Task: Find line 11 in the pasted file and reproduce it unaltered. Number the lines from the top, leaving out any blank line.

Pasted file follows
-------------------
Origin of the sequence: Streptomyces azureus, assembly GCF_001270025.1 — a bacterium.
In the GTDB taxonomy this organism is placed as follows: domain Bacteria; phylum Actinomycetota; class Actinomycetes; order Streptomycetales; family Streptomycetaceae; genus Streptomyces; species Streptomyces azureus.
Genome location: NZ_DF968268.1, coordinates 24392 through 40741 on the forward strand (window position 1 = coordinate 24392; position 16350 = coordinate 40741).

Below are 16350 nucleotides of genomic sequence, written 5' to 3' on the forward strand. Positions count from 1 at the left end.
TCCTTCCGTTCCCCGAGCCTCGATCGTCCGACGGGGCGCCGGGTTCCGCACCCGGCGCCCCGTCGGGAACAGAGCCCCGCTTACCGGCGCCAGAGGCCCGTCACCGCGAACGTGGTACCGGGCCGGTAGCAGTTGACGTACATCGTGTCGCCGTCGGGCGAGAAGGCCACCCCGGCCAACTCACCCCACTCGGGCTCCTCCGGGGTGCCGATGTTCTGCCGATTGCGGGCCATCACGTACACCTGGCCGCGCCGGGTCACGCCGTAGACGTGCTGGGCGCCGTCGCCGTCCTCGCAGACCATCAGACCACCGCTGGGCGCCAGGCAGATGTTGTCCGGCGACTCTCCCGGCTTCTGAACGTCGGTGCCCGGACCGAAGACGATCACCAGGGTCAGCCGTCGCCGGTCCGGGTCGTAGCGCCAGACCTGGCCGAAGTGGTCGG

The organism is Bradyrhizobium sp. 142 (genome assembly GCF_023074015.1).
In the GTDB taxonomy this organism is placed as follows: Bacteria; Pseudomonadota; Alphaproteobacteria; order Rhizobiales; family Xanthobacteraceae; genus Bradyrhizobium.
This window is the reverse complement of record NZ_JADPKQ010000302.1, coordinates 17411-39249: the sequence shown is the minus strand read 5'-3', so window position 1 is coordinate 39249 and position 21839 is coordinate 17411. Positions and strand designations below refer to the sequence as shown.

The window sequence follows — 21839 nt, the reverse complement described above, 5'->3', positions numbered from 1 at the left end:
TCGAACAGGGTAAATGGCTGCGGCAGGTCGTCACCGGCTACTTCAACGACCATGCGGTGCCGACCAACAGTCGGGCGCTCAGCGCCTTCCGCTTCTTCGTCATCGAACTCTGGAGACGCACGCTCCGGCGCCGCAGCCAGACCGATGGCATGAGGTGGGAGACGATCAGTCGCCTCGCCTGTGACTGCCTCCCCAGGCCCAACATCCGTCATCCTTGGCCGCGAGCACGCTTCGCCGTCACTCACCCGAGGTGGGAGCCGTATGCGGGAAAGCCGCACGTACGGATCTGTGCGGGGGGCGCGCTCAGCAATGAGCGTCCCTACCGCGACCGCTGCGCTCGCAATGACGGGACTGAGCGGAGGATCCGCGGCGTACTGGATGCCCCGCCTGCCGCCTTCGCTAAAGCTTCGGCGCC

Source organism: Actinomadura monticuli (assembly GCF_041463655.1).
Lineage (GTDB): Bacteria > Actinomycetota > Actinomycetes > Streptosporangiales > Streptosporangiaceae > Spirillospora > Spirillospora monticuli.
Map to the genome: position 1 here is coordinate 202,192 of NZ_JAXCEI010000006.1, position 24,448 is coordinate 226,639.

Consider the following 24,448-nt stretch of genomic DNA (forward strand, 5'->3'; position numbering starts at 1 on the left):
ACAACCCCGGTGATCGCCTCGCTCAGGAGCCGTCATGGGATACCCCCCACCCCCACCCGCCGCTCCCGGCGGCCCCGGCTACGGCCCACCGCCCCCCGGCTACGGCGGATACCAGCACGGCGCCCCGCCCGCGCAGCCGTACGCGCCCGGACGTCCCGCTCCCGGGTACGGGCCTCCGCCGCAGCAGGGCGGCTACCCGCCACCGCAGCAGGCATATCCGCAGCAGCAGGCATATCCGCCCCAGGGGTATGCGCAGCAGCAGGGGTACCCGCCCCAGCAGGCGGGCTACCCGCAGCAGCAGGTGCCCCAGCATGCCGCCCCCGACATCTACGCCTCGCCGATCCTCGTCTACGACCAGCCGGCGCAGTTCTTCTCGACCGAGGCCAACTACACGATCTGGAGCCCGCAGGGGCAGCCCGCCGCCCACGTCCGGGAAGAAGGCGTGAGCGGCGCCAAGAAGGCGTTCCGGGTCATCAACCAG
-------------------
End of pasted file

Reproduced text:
Source organism: Actinomadura monticuli (assembly GCF_041463655.1).